A bishop is an effective preacher and teacher. At the heart of episcopal ministry is breaking open the riches of the gospel to a gathered eucharistic community every Lord’s Day. And as a teacher, the bishop is an exemplar in the diocese, setting the standard for other teachers to follow. In this case, demonstrated skill and success in certain aspects of parish ministry is a likely indicator of future success in the episcopate. Information about such success is not overly difficult to collect by those guiding the search, and by those who will vote.
A bishop knows when to be decisive and when to take time. “You’ve got to know when to hold ’em; know when to fold ’em.” The life of a bishop is one that constantly calls for decisions, some small and some large, some trivial and some momentous. Involved with each of those decisions are stakeholders who have vested interests, or at least opinions, about which way the decision should go. There is often pressure, whether real or imagined. Some decisions do need to be made with urgent speed. Others may feel urgent, but actually are not. A bishop is one who has cultivated the ability to discern which ones are truly pressing and which ones will turn out better if they’re left to marinate in thought and prayer for a while.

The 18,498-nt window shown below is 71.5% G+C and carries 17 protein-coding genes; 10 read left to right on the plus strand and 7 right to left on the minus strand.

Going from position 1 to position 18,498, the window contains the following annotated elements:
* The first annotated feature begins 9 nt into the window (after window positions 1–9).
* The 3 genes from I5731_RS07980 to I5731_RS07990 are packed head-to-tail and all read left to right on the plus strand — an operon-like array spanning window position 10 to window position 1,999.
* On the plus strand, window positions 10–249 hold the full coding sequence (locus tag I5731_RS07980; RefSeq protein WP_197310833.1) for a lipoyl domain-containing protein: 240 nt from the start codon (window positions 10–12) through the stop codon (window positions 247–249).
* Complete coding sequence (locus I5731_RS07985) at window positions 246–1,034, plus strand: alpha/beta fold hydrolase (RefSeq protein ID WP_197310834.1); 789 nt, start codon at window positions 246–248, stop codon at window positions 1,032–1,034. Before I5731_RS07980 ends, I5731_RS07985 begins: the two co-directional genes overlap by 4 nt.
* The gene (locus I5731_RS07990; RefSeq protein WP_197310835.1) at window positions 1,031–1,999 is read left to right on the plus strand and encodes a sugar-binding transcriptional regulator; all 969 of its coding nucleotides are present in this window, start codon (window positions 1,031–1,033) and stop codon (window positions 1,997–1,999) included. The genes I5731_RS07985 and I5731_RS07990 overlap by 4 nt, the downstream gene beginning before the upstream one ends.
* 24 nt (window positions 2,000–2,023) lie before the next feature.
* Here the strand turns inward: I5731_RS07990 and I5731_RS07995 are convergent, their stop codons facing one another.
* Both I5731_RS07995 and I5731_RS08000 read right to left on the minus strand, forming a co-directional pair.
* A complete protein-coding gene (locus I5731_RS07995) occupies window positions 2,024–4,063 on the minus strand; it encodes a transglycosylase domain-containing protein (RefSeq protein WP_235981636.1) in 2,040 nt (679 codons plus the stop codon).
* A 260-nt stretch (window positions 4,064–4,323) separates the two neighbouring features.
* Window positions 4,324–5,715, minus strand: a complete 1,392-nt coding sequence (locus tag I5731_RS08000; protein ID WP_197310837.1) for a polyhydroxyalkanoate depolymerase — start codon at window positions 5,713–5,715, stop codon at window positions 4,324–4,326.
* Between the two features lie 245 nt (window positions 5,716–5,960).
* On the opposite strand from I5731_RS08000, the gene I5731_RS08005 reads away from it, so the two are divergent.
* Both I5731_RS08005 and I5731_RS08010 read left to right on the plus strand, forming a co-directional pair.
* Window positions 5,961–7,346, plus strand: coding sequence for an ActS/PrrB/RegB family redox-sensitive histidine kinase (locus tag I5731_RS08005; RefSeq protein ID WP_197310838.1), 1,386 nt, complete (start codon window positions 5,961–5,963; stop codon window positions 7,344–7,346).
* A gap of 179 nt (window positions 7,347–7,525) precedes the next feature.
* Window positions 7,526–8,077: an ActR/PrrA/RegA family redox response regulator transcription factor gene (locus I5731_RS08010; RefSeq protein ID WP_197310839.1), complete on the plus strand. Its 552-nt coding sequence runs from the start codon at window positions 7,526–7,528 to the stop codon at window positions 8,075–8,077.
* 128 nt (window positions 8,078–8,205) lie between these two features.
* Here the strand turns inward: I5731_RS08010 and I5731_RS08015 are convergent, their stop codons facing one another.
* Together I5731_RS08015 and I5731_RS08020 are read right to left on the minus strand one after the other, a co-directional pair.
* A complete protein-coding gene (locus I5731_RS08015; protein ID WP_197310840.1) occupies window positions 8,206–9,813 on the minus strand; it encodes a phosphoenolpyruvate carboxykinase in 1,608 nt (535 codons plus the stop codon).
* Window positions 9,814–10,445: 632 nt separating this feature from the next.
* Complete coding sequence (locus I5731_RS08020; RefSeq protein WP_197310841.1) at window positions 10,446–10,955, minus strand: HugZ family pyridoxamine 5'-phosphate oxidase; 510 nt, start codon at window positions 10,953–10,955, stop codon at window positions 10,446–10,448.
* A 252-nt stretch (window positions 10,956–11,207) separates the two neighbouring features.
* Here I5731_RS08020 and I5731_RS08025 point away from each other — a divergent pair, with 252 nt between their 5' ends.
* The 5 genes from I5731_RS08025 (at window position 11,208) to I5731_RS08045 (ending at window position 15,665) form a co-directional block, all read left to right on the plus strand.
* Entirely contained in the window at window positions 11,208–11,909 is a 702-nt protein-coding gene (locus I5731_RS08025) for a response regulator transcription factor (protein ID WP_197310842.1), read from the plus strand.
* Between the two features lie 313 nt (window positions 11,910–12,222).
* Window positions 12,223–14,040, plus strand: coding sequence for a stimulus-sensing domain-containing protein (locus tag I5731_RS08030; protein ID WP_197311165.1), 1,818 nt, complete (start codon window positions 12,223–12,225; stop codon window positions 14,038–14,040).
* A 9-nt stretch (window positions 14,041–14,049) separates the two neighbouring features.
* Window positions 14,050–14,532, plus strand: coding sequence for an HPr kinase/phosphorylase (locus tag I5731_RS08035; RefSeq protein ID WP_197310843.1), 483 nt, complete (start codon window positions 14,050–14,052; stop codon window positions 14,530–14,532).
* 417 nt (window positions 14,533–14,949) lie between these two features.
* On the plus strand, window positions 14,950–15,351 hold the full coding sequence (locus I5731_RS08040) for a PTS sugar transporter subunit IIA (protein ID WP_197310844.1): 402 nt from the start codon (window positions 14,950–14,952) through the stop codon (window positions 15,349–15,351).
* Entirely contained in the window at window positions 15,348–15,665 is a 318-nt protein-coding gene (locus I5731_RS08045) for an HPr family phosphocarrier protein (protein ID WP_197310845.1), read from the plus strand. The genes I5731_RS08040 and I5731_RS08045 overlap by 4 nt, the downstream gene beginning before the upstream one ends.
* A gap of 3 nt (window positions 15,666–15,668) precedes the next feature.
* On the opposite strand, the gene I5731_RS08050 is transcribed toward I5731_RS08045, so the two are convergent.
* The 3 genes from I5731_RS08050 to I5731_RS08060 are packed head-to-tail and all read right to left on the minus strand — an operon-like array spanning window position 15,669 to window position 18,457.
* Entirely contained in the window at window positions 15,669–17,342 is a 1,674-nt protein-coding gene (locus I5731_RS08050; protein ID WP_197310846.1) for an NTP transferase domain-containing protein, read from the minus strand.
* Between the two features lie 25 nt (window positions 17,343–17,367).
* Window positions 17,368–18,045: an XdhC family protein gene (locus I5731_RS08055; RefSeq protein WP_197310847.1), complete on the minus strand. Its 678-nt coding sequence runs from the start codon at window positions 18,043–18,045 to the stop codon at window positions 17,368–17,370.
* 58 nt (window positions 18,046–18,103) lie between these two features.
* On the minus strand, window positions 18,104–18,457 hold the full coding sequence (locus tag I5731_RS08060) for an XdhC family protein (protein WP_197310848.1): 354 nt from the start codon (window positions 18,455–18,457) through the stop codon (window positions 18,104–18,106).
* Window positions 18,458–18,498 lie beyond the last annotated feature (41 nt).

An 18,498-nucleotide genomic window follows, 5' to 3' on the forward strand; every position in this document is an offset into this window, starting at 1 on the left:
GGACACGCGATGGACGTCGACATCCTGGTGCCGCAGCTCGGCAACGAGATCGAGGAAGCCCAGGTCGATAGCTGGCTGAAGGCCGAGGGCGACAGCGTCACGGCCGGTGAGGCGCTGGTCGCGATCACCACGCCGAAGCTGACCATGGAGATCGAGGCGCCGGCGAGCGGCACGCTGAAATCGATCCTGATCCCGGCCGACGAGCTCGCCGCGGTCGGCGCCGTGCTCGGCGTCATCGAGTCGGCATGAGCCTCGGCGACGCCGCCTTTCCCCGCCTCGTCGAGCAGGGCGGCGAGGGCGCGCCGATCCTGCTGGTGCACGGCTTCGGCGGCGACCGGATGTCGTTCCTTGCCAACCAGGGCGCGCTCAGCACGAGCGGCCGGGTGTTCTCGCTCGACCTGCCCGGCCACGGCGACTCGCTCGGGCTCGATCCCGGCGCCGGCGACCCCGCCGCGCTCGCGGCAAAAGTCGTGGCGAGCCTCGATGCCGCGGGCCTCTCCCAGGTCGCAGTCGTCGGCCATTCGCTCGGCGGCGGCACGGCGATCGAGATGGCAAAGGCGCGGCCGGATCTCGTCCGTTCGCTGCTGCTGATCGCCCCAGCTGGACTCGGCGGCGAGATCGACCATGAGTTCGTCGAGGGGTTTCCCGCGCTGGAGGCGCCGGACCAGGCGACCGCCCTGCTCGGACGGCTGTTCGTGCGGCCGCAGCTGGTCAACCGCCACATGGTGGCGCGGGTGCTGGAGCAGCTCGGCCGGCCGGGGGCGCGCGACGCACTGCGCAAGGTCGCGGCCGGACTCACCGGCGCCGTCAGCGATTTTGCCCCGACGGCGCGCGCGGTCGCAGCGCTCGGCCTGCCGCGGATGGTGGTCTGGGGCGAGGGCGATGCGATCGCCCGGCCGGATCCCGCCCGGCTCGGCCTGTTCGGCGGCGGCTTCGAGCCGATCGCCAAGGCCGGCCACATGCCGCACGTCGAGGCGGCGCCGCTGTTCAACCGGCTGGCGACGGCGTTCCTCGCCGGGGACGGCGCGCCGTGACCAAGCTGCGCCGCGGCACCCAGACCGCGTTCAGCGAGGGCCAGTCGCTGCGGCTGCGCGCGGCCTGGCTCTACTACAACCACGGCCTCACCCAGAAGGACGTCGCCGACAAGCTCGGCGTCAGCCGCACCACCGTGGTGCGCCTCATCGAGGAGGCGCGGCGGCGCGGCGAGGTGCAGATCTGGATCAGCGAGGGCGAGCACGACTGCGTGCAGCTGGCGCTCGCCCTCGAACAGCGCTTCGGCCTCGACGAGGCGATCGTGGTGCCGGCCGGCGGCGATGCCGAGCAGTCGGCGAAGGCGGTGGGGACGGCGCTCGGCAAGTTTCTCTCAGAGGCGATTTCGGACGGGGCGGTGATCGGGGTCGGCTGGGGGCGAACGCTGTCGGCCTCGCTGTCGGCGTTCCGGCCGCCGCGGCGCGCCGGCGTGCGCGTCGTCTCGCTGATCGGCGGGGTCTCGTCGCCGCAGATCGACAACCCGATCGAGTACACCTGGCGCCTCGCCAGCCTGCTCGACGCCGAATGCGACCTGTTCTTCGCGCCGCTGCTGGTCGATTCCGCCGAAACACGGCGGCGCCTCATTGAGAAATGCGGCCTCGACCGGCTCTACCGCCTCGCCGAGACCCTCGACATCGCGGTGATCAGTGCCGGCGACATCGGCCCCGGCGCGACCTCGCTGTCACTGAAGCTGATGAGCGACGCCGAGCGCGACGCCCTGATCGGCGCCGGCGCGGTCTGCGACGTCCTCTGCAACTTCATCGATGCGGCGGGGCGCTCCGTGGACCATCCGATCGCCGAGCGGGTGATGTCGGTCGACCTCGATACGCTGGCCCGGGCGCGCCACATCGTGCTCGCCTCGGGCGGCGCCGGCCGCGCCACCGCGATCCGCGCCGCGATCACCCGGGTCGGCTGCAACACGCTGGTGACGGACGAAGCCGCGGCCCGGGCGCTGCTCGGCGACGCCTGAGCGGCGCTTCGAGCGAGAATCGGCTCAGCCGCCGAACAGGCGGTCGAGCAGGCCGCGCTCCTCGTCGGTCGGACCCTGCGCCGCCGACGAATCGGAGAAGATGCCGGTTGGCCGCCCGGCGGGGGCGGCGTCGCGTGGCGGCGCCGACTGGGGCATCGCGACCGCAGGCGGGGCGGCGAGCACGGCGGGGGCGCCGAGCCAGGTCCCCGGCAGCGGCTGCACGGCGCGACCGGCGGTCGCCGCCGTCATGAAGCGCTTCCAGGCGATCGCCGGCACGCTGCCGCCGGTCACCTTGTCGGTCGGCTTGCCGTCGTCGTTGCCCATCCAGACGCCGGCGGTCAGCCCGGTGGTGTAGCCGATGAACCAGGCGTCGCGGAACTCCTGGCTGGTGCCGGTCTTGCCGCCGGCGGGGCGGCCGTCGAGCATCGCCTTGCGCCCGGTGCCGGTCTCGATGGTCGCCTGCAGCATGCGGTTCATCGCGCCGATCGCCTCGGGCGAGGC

A bishop can exercise authority without being authoritarian. A bishop’s authority is far-reaching, broader even, when accounting for scale, than that of a rector at the parish level. With great authority comes great power, and with great power comes great potential for abuse. There are mechanisms for holding a bishop accountable for abusing power, but they are unwieldy, time-consuming, and expensive. There is truth in the aphorism, “When you’re in the driver’s seat, drive.” And a bishop diocesan is certainly in the driver’s seat. But even while driving with purpose and holy intention, it is possible to drive safely, courteously, and respectfully, and not aggressively or recklessly.